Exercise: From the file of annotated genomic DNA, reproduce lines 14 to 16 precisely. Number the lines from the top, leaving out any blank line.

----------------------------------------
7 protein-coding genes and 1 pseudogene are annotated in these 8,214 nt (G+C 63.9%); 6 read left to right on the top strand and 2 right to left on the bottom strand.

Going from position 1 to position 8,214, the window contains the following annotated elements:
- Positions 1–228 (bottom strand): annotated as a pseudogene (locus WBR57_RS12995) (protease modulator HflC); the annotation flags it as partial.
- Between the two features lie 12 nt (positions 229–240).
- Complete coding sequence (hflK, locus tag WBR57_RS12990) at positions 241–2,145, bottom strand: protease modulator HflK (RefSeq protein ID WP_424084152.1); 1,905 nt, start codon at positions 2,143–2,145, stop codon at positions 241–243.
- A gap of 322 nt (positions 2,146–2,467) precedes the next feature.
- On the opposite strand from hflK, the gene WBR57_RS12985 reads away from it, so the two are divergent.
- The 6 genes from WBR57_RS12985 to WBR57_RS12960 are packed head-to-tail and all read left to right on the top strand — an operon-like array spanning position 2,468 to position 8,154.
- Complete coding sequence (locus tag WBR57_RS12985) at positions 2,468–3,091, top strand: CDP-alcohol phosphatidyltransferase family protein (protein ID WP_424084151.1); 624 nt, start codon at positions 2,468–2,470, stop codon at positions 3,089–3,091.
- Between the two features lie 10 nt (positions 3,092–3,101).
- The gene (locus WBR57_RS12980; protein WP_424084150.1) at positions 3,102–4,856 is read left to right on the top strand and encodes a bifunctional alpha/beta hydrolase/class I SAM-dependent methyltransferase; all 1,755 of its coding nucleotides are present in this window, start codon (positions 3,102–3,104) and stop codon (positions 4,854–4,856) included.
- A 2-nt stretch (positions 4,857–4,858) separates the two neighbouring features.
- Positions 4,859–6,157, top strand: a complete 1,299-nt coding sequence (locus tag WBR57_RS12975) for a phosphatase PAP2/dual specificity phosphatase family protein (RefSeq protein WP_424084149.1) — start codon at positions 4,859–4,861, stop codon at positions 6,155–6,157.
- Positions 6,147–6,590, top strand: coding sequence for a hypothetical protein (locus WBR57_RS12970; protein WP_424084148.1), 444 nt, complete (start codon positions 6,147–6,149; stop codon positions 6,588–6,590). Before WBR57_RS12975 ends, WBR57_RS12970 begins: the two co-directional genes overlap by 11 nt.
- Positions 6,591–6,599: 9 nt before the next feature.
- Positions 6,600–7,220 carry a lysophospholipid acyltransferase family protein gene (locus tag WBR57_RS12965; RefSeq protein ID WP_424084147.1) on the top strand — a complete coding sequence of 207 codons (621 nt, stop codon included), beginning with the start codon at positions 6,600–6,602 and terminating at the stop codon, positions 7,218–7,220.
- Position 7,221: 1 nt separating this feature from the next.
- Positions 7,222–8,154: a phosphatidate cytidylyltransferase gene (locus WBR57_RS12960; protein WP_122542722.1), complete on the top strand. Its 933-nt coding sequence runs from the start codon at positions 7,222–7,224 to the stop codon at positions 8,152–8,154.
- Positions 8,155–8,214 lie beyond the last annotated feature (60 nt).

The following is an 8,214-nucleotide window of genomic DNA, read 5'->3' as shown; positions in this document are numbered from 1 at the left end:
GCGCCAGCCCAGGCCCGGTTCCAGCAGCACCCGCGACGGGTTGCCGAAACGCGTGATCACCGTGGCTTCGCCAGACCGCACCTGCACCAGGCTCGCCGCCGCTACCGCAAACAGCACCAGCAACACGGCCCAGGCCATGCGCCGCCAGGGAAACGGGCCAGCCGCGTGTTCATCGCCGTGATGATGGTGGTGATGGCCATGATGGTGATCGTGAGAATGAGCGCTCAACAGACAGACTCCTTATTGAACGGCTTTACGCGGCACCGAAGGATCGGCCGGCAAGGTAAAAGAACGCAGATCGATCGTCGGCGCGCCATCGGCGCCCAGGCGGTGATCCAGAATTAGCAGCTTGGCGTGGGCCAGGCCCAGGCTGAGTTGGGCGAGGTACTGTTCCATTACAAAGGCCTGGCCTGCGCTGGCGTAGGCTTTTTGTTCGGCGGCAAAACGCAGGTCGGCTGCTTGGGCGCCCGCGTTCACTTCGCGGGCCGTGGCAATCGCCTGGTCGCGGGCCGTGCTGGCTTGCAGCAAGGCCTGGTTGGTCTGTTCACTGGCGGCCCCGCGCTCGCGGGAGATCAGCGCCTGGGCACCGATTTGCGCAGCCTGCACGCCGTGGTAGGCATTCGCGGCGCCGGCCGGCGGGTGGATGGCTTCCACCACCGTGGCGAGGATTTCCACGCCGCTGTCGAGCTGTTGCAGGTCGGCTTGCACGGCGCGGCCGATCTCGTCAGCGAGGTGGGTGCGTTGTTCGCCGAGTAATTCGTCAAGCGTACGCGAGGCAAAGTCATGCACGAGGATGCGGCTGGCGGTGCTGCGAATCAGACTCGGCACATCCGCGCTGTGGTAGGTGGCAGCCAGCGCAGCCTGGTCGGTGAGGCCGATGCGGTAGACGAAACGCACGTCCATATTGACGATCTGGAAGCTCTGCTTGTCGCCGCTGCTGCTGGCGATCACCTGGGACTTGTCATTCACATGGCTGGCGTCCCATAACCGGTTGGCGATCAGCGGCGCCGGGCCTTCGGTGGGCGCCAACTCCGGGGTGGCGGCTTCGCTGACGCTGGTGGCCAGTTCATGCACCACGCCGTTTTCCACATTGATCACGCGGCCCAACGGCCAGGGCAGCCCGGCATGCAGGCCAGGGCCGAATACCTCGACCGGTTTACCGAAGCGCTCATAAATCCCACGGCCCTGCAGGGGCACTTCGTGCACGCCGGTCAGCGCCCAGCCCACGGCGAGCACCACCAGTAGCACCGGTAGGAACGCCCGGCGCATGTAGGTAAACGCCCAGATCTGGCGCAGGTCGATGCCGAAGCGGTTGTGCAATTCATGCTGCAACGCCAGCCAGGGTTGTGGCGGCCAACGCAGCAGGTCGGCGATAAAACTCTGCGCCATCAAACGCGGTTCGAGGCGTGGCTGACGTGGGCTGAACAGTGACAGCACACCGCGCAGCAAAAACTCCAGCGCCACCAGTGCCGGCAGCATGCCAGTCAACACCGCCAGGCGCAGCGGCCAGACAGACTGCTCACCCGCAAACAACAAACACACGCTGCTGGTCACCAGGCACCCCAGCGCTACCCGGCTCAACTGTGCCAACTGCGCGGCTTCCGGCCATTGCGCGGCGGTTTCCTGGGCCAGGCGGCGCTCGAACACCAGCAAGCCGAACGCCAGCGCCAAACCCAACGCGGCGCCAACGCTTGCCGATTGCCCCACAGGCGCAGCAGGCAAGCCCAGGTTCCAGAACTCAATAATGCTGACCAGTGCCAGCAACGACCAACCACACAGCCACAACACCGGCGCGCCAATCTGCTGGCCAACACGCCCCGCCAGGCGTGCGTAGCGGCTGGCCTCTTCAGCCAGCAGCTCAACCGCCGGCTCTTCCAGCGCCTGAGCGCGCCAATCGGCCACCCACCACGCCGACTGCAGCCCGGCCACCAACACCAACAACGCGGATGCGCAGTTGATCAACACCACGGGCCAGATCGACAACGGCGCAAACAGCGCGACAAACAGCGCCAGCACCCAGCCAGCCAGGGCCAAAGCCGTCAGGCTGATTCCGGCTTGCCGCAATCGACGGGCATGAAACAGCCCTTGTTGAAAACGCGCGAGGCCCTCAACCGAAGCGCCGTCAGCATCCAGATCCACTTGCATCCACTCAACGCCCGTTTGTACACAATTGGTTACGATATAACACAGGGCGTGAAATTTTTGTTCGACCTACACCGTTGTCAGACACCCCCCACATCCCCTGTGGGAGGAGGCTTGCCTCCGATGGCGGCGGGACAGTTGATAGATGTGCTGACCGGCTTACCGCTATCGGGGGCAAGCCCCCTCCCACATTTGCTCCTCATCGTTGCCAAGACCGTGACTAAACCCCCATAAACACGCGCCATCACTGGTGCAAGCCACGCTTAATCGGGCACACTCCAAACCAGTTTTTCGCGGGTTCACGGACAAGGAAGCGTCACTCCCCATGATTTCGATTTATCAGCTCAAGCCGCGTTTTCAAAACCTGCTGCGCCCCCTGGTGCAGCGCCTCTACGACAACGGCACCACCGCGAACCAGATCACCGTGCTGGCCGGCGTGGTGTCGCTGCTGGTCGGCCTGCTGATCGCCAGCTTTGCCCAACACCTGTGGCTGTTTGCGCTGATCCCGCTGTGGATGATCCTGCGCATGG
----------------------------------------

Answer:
- Positions 6,147–6,590, top strand: coding sequence for a hypothetical protein (locus WBR57_RS12970; protein WP_424084148.1), 444 nt, complete (start codon positions 6,147–6,149; stop codon positions 6,588–6,590). Before WBR57_RS12975 ends, WBR57_RS12970 begins: the two co-directional genes overlap by 11 nt.
- Positions 6,591–6,599: 9 nt before the next feature.
- Positions 6,600–7,220 carry a lysophospholipid acyltransferase family protein gene (locus tag WBR57_RS12965; RefSeq protein ID WP_424084147.1) on the top strand — a complete coding sequence of 207 codons (621 nt, stop codon included), beginning with the start codon at positions 6,600–6,602 and terminating at the stop codon, positions 7,218–7,220.